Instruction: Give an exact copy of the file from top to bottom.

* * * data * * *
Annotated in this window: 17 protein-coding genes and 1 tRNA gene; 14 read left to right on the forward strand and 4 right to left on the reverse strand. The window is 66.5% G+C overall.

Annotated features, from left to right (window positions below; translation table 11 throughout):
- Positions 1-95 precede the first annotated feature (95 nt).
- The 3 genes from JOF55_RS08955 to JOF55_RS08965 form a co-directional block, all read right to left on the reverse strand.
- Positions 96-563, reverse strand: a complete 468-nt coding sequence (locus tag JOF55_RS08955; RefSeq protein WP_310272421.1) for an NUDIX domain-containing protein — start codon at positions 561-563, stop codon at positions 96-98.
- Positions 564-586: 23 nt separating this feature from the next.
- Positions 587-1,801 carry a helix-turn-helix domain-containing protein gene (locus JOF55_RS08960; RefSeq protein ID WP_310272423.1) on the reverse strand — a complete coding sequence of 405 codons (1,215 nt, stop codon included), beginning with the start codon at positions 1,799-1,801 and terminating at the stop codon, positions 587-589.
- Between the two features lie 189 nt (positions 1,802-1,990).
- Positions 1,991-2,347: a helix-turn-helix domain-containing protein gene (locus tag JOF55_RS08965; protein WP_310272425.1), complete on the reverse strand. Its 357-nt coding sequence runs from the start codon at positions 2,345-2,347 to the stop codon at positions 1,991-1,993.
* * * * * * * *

Annotated in this window: 17 protein-coding genes and 1 tRNA gene; 14 read left to right on the forward strand and 4 right to left on the reverse strand. The window is 66.5% G+C overall.

Annotated features, from left to right (window positions below; translation table 11 throughout):
- Positions 1-95 precede the first annotated feature (95 nt).
- The 3 genes from JOF55_RS08955 to JOF55_RS08965 form a co-directional block, all read right to left on the reverse strand.
- Positions 96-563, reverse strand: a complete 468-nt coding sequence (locus tag JOF55_RS08955; RefSeq protein WP_310272421.1) for an NUDIX domain-containing protein — start codon at positions 561-563, stop codon at positions 96-98.
- Positions 564-586: 23 nt separating this feature from the next.
- Positions 587-1,801 carry a helix-turn-helix domain-containing protein gene (locus JOF55_RS08960; RefSeq protein ID WP_310272423.1) on the reverse strand — a complete coding sequence of 405 codons (1,215 nt, stop codon included), beginning with the start codon at positions 1,799-1,801 and terminating at the stop codon, positions 587-589.
- Between the two features lie 189 nt (positions 1,802-1,990).
- Positions 1,991-2,347: a helix-turn-helix domain-containing protein gene (locus tag JOF55_RS08965; protein WP_310272425.1), complete on the reverse strand. Its 357-nt coding sequence runs from the start codon at positions 2,345-2,347 to the stop codon at positions 1,991-1,993.